IMPLICATIONS OF CHANGES IN MIGRATION
These numbers suggest at least four important facts that may point to a deterioration of the economies and societies in Northern Triangle countries:
- First, while migration has continued, shaped by a demand for foreign labor and insecurity in the region, there seems to be a slowing rather than increasing migration pattern relative to the total number of migrants.
- Second, there are economic implications for the Northern Triangle countries because family remittances currently are the driving force of economic growth. Under the current model of economic growth, economic opportunities will remain limited. Slowing migration not only affects the receiving of remittances but also long-term transnational engagement, including family ties.
- Third, given the continued apprehensions and deportations, the problem of job generation and reintegration is not negligible. For example, deportations alone amount to half of the annual labor force growth in El Salvador. However, the skill set of those returned, many of whom have been at least 10 years out of their home country, is suited to the US labor market rather than the home country. More problematic is that current reintegration programs are mostly focused on light workforce development support or on entrepreneurship in countries with highly informal economies.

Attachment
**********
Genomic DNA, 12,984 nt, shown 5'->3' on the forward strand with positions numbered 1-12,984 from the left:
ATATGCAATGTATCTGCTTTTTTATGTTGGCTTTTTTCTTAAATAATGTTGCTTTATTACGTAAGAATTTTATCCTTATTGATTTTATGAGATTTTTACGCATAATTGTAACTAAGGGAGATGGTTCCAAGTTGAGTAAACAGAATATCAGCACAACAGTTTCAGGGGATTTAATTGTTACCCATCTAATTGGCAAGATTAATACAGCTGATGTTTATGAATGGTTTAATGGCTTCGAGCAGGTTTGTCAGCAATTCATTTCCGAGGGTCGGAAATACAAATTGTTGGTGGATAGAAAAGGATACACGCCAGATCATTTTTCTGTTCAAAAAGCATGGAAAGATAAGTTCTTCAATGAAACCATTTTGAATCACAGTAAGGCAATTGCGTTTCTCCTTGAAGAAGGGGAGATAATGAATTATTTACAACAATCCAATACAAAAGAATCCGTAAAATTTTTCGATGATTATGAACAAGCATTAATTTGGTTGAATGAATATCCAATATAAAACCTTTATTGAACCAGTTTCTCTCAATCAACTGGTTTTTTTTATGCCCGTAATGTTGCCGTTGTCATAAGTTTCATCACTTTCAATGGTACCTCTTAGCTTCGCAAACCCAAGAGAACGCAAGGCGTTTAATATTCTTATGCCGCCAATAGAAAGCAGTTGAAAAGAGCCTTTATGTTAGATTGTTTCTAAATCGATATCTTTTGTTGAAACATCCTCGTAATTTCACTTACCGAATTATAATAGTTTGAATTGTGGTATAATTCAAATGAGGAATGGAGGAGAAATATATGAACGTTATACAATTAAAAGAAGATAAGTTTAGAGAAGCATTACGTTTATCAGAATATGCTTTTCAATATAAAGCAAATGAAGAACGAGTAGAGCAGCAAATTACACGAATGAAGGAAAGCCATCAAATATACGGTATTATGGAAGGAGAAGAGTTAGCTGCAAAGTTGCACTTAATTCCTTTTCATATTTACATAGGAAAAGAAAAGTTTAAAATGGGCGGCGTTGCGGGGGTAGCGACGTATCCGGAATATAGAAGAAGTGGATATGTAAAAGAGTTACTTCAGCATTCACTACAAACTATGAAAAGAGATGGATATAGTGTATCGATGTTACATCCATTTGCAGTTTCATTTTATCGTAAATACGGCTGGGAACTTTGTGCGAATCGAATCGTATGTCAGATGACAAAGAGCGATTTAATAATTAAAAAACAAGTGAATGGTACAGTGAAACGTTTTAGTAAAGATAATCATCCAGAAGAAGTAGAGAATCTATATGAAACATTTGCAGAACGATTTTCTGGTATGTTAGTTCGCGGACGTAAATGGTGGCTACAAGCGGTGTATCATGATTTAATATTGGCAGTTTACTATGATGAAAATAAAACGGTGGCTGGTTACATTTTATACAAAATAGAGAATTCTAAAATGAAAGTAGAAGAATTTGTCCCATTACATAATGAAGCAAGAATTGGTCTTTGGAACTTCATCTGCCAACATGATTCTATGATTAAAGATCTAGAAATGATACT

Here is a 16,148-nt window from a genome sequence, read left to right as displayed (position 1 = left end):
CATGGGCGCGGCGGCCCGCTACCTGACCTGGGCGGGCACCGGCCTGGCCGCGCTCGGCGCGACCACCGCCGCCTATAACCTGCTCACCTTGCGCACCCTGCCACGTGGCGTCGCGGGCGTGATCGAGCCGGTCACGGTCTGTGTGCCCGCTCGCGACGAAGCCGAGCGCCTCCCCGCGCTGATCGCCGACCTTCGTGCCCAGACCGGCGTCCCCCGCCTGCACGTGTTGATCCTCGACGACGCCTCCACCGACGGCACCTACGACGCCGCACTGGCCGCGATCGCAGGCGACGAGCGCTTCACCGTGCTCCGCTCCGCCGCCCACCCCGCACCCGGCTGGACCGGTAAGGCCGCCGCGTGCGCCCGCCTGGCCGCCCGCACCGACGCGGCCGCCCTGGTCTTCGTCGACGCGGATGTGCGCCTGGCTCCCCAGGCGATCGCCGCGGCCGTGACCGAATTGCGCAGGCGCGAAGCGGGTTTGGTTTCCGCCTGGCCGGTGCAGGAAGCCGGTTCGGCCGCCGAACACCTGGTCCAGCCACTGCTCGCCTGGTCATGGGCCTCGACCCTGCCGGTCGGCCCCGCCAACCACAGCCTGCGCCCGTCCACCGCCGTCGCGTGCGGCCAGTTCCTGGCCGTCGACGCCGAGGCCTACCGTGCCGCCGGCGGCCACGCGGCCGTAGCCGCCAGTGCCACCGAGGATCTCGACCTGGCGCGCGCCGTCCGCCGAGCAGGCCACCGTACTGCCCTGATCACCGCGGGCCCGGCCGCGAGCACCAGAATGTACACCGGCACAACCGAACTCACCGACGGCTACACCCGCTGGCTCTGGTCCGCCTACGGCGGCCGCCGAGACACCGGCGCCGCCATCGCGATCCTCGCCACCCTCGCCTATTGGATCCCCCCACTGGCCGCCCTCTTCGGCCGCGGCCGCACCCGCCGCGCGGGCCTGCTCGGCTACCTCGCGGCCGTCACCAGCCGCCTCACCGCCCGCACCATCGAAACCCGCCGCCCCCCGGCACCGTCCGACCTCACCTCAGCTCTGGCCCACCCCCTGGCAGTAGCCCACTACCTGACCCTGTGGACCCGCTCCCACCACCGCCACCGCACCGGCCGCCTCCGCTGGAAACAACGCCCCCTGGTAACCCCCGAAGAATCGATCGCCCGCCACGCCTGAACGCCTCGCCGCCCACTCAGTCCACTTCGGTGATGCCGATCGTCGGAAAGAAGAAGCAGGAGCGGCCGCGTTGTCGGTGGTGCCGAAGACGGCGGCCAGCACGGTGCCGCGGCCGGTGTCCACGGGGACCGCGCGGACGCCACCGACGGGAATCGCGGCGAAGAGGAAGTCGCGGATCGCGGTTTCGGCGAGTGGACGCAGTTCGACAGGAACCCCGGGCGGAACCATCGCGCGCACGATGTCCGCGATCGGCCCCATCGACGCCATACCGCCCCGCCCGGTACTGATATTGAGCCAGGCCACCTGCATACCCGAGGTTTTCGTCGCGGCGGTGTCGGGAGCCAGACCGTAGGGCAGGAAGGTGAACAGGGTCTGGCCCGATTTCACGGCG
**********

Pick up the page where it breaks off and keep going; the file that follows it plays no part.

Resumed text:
- Fourth, the demand for foreign labor in the United States is not negligible. There are many activities in the US economy that are requiring low-skilled foreign workers. Construction, domestic work, and caring (for children and the elderly), are important drivers of migration. With declining migration, it is difficult to find short-term practical solutions and mitigating strategies for US labor shortages.